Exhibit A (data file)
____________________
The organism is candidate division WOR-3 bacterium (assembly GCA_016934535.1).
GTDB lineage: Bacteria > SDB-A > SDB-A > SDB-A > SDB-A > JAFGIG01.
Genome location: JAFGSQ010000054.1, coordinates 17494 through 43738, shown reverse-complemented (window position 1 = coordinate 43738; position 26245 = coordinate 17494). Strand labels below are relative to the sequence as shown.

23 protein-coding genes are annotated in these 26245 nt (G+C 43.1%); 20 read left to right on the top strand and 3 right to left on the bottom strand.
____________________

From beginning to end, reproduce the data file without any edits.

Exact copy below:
The organism is candidate division WOR-3 bacterium (assembly GCA_016934535.1).
GTDB lineage: Bacteria > SDB-A > SDB-A > SDB-A > SDB-A > JAFGIG01.
Genome location: JAFGSQ010000054.1, coordinates 17494 through 43738, shown reverse-complemented (window position 1 = coordinate 43738; position 26245 = coordinate 17494). Strand labels below are relative to the sequence as shown.

23 protein-coding genes are annotated in these 26245 nt (G+C 43.1%); 20 read left to right on the top strand and 3 right to left on the bottom strand.